l. Emerging Future. “Disruptive Technology Riding the Emerging Wave of the Future.” www.theemergingfuture. com/disruptive-technology.htm.
2. Lau, Joe. “[COII What is critical thinking?” Critical Thinking Web. http://philosophy.hku.hk/think/critical/ct.php.
Sarah Humbert (firstname.lastname@example.org) is corporate coding and compliance manager at Kiwi-Tek.
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Journal Of AHIMAJanuary 18/57
By Lau MIA CCS
and Quality Measures: fo
hot ant tek the in
|CODING PROFESSIONALS ARE the guardians of the pa-||of the metrics associated with quality measures. Coding|
|tient’s story; they translate the language of medicine into||portrays the severity level of the patient and is used in part||it)|
|coded data. The accuracy of this translation is essential for||to assess quality ofcare and patient outcomes. The dangers||wi|
|many reasons beyond today’s reimbursement. Coded data||of poor documentation and coding include an inaccurate||(G|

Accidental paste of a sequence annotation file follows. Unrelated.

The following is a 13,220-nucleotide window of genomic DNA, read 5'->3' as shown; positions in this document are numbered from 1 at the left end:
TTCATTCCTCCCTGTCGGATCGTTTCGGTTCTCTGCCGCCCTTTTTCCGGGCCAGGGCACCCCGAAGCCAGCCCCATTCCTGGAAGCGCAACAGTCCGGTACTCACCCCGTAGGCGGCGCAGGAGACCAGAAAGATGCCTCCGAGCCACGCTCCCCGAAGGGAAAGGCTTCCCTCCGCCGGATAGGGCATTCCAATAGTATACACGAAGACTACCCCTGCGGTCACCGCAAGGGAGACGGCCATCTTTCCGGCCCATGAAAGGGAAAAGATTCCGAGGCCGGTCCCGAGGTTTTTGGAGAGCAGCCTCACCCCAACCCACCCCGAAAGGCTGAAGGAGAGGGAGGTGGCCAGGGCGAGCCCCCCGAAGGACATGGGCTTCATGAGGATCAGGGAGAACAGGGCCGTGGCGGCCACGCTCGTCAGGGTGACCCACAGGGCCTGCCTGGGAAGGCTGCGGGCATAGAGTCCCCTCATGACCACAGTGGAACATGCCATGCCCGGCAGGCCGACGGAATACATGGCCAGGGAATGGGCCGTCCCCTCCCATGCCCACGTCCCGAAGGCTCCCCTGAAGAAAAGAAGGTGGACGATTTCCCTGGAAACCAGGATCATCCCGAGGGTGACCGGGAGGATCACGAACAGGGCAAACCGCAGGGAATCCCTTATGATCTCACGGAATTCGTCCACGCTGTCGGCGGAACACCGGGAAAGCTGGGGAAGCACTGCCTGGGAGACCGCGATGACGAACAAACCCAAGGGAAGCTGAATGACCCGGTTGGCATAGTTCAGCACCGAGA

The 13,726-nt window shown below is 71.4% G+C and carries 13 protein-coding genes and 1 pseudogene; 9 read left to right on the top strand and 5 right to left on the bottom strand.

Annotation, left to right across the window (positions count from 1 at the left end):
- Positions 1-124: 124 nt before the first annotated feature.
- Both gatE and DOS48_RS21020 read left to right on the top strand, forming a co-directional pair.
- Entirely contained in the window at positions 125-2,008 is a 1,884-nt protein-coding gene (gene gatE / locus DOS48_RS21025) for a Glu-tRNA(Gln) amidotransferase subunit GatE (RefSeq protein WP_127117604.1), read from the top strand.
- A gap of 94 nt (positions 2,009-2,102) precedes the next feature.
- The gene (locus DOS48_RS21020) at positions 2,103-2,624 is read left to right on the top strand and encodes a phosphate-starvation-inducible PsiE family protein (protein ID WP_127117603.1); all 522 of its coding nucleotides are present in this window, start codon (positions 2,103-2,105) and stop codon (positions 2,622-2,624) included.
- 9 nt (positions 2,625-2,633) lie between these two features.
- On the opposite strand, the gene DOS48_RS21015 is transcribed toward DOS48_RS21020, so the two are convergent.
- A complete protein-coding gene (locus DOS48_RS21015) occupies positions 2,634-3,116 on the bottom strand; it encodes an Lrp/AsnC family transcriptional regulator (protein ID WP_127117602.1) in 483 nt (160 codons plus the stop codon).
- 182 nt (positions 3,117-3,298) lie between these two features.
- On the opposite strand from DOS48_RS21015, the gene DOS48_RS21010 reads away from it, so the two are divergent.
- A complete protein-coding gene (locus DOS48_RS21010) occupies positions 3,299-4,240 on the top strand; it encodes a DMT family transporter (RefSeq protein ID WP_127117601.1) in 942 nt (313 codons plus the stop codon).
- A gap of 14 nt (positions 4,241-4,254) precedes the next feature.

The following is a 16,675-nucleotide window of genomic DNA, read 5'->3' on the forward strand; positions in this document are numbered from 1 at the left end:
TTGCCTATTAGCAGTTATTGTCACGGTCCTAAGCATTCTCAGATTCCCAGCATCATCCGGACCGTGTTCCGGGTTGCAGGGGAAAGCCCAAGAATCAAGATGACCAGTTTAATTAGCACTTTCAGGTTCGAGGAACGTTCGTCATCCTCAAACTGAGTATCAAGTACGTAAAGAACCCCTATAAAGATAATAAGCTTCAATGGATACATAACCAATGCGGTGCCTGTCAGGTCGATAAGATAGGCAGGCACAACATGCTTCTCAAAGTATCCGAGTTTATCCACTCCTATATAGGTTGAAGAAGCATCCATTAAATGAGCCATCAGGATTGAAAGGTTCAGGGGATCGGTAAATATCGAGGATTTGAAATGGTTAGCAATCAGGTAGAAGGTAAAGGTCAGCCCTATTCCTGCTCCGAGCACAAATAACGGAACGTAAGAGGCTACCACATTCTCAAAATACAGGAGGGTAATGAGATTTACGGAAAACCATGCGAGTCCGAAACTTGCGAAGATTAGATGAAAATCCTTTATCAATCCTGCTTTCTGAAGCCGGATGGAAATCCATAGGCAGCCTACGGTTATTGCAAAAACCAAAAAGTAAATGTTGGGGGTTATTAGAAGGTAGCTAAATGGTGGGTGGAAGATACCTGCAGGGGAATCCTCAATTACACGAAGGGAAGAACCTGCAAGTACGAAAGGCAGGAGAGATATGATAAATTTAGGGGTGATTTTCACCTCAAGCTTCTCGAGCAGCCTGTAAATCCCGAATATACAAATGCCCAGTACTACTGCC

|is used for clinical decision making, healthcare policy, pub-||representation of the severity of the patient and care ren-||th|
|lic health tracking, research, and quality initiatives. Coded||dered to a patient as well as skewed quality data. Accurate|
|data helps shape the public’s perception of healthcare pro-||and complete coding is also necessary for survival in to-|
|viders and institutions through ready access to a plethora||day’s climate of value-based models with flnancial incen-||in|
|of public data and rankings for physicians, hospitals, and||tives tied to quality of care and ramifications of accurate|
|healthcare providers. Coded data contributes significantly||hospital-acquired condition (HAC) and patient safety indi-||a!|
|to the US healthcare system’s ranking and position on the||cator (PSI) reporting.||dc|
|world stage. A coding professional’s daily work has global||The patient’s story is linked to a wide variety ofinitiatives|
|significance. This article will explore the far-reaching effects||related to healthcare quality, effective patient care, health-||by|